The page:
I'm going to throw my 2 cents worth in on this because recently I've gone 180 degrees from what I used for the past 41 years of cycle racing (road and MT.), touring, etc. Like most folks I had the same hard and fast assumptions relating to what a "serious cyclist" would use and have always assumed that one had to use cycling shoes with clips and cleats (in "the old days") or clipless pedals/shoes. After reading an essay by Grant Peterson recently at rivbike.com on the myth of cycling shoes, I decided to give it a try, an lo and behold, he's right! I don't need cycling shoes. Wow no more geek shoes. I can wear my Keen non spd sandals and ride in perfect comfort with a full load (30-40 lbs) in the mountains and still crank out 80-100 miles a day. My knees feel better because I'm not limited to a measly 5 degrees of float. My foot can find it's most comfortable/ideal position on the pedal. Better for the knees. I still use spd pedals with my recumbent because I'm reclined at a 30 degree angle, and if I still raced, I'd still be clipped in, but I'm not. I'm touring at a 10 -15 mph pace, not racing. I don't pull up on my upstroke and neither do you, unless you are sprinting. To paraphrase Tom Hanks in ":A League of Her Own" : there's no sprinting in touring!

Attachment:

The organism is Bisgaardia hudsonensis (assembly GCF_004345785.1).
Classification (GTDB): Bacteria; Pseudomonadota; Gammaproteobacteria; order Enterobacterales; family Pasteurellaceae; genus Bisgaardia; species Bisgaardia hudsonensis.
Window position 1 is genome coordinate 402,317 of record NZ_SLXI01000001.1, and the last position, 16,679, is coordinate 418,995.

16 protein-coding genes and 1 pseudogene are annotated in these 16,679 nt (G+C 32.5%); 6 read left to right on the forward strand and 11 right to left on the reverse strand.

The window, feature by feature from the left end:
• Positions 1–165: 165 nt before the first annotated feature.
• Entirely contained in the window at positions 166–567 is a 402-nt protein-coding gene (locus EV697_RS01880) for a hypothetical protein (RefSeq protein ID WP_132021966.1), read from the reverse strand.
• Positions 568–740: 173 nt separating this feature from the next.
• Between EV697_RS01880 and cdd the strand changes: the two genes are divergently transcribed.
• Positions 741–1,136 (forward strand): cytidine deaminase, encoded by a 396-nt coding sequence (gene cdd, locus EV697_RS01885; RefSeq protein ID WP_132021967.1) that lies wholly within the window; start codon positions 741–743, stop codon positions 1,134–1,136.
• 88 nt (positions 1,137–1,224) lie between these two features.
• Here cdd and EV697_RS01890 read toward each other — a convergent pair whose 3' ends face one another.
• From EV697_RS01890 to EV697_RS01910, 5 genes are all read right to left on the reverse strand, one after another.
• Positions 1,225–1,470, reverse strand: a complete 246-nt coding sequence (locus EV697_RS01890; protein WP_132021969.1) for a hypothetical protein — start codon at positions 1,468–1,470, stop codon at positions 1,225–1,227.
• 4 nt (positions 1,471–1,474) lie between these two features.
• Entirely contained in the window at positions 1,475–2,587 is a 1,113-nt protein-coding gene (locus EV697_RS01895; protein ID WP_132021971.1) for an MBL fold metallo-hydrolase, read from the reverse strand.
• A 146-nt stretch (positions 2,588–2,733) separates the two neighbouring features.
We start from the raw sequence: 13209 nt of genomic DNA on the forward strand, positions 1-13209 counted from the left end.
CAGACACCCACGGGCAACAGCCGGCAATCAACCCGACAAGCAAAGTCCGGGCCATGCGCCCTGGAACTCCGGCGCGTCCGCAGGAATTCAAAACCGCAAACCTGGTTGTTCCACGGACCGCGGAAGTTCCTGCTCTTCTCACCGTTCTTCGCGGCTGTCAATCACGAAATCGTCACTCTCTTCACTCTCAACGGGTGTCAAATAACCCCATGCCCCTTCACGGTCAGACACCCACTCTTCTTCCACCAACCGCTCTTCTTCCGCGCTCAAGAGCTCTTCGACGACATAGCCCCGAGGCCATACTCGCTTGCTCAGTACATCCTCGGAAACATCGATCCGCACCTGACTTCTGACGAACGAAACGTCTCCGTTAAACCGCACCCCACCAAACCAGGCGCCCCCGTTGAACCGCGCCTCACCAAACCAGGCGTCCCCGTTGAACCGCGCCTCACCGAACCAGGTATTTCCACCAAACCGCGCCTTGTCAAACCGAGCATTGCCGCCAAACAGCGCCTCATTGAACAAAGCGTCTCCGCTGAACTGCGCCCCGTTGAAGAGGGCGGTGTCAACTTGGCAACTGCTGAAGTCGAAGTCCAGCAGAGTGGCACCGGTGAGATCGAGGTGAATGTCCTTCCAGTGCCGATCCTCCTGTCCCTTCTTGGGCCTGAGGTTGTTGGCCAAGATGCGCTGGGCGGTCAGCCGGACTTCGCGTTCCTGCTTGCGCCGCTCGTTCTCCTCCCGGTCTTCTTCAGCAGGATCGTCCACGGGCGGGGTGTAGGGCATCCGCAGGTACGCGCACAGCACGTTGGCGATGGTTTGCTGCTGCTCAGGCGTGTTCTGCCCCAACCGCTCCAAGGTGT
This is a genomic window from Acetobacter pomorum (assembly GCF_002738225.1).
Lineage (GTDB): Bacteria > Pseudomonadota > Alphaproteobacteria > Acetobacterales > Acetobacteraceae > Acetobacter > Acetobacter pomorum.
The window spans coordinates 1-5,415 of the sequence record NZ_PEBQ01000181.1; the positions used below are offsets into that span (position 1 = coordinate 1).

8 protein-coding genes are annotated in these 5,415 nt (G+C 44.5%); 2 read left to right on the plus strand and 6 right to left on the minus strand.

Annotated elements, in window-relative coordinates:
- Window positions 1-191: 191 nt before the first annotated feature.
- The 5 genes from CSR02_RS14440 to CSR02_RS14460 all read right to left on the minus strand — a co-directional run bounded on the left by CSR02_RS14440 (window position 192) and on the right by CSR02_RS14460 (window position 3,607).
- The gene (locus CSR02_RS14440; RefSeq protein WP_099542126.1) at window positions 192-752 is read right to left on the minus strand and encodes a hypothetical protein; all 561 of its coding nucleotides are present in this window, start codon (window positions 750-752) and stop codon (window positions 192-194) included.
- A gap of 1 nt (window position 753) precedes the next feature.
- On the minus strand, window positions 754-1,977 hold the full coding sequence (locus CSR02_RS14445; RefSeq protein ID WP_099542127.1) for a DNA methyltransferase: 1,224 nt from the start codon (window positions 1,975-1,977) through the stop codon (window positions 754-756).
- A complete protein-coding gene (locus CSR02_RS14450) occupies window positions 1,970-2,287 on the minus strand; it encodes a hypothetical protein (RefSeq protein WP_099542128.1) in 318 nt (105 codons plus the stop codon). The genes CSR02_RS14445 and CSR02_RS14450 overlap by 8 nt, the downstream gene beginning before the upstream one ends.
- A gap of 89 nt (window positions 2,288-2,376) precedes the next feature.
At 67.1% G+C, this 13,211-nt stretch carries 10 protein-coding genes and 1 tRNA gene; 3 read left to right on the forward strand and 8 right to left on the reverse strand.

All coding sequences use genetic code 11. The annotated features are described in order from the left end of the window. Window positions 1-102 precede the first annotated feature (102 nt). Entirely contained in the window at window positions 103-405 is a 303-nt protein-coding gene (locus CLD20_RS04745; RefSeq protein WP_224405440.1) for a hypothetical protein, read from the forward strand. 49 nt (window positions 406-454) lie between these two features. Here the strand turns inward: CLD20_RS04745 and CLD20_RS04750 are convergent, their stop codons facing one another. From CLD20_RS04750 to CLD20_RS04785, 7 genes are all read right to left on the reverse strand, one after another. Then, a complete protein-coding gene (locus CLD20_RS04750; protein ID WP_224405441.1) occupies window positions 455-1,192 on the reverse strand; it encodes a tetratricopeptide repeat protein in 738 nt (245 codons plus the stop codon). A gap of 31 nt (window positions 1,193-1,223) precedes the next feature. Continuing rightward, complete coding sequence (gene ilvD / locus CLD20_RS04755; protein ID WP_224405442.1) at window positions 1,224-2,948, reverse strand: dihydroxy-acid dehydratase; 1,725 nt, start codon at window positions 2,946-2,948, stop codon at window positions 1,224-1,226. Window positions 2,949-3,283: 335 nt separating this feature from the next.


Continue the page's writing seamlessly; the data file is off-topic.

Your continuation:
The thing that nobody has mentioned in this thread is you really need to use a large platform pedal to provide the stiffness that a cycle shoe normally would, like a lambda MKS or a Tioga spider, or Speedplay Drillium. Comfortable, grippy, and when you get off the bike you can look like a normal person. As a cycling advocate when I'm touring this is important to me as I feel I am able to connect more easily to regular folks by riding in non cycling clothes and shoes. In all the years I was a cyclist, my identity was connected to being seen as a "cyclist" and as such enjoyed being different from all those "non-cyclists" by wearing the requisite lycra "costume" which I think can create an us vs. them mentality and by wearing looser fitting, fast drying synthetics and wool outdoor clothes that look more normal, I find that more average folks on my tours talk to me and am more approachable. These same folks may be more inclined to consider serious cycling as an option if they can wear more "normal" clothes. I guess I'm getting into a new thread here with the clothes but I do think it's related to the shoe thing. Don't assume that all dyed in the wool cycling assumptions are the only truth. Try something new, you may be surprised at how freeing it is!